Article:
Excerpts from Jim Conrad's
Naturalist Newsletter

from the July 7, 2013 Newsletter issued from the Frio Canyon Nature Education Center in the valley of the Dry Frio River in northern Uvalde County, southwestern Texas, on the southern border of the Edwards Plateau, USA
BLACK-CRESTED TITMICE

Tufted Titmice are among the most common and best known of songbirds in the eastern US and southernmost Canada, but from what I've seen so far we don't have them here. We do have plenty of titmice, but they're Black-crested Titmice, BAEOLOPHUS ATRICRISTATUS, such as the one shown below:

Black-crested Titmouse, BAEOLOPHUS ATRICRISTATUS

Our Black-crested ones look like, sound similar to and behave like Tufted Titmice -- other than that their tufts are black, not gray. You can compare the above picture with that of a Tufted Titmouse back in Mississippi at http://www.backyardnature.net/n/b/tuft-tit.htm.

Also, notice that the forehead -- the area immediately above the beak -- on our bird is white, while Tufted Titmice foreheads are black. However, the crests of immature Black-crested Titmice are not black, as shown below by one about to scratch with his beak beneath his raised wing:

Immature Black-crested Titmouse, BAEOLOPHUS ATRICRISTATUS, without black crest

My dog-eared 1966 field guide recognizes Black-crested and Tufted Titmice as different species, but during much of my birding career the two have been lumped, with our black-crested birds being considered a mere variation of the Tufted Titmouse. However, as of 2002 most authorities have begun separating the two species again. The USGS, whose distribution maps pop up when you do a search on bird species, continues to lump the two populations on the basis of hybridization occurring in central Texas and southwestern Oklahoma.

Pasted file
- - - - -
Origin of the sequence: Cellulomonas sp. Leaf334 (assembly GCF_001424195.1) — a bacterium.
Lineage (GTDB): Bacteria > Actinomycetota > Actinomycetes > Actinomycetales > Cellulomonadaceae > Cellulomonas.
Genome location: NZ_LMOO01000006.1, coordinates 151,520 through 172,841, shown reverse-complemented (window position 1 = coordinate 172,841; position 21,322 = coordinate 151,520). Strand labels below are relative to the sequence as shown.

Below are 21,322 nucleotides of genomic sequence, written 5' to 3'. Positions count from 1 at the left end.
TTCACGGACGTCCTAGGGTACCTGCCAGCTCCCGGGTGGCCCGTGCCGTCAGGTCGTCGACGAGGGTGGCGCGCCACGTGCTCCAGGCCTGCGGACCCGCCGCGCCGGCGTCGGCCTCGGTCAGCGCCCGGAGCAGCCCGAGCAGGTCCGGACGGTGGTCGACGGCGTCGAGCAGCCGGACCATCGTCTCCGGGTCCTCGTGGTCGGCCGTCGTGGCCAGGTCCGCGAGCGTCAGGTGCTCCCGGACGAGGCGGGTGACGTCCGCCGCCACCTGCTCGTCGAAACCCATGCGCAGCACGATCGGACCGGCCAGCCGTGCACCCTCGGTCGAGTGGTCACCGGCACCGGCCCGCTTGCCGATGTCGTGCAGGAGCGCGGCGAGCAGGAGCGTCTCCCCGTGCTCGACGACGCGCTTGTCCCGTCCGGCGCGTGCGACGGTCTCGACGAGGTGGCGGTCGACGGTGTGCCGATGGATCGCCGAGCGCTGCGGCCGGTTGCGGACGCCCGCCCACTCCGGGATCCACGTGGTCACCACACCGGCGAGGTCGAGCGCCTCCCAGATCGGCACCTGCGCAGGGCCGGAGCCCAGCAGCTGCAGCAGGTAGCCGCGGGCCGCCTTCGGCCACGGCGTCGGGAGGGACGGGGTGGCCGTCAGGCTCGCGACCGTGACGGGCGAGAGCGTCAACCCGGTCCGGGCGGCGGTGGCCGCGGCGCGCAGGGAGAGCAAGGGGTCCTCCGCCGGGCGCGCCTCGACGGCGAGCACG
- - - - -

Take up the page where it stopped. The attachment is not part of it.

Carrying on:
Michael Overton's "Birds of Uvalde County, Texas" checklist shows Black-tufted Titmice as abundant here throughout the year, but Tufted Titmice are not listed at all.

Our Black-crested Titmice seem to me a bit less trusting than the East's Tufted Titmice. Black-cresteds are less likely to flit close when squeaking or pishing sounds are made to attract them. At the birdfeeder, unlike House Finches and Chipping Sparrows who stay and gorge, our Black-crested Titmice flit onto the feeder, snatch a seed and immediately fly to the nearby woods to eat it.


from the January 5, 2014 Newsletter issued from the Frio Canyon Nature Education Center in the valley of the Dry Frio River in northern Uvalde County, southwestern Texas, on the southern border of the Edwards Plateau, USA
TITMOUSE HOLD-HAMMERING

Black-crested Titmouse, BAEOLOPHUS ATRICRISTATUS, hold-hammering

Above a Black-crested Titmouse has just flitted onto our feeder, grabbed a seed, positioned it between his feet, and now is pounding it with his beak. This feeding technique, called hold-hammering, occurs throughout the Titmouse/Chickadee Family, the Paridae. Since most other kinds of birds don't hold-hammer, a good guess is that the behavior is genetically based, and that the ancestor to all species of the Paridae passed along the gene or genes predisposing the hold-hammering technique to its descendents. We've seen the Carolina Chickadee, also a member of the Paridae, hold-hammering, shown at http://www.backyardnature.net/n/12/120422c2.jpg.

In the chickadee picture it's curious that the bird seems to be pounding the seed with his beak open. A picture of this week's titmouse with his head motion-blurred on the downswing, also with his beak open, is shown below:

Black-crested Titmouse, BAEOLOPHUS ATRICRISTATUS, hold-hammering with beak open

If you want to see the funny look on a hardworking titmouse's face when he's staring straight at you, head-on, that's him below:

Black-crested Titmouse, BAEOLOPHUS ATRICRISTATUS, looking at us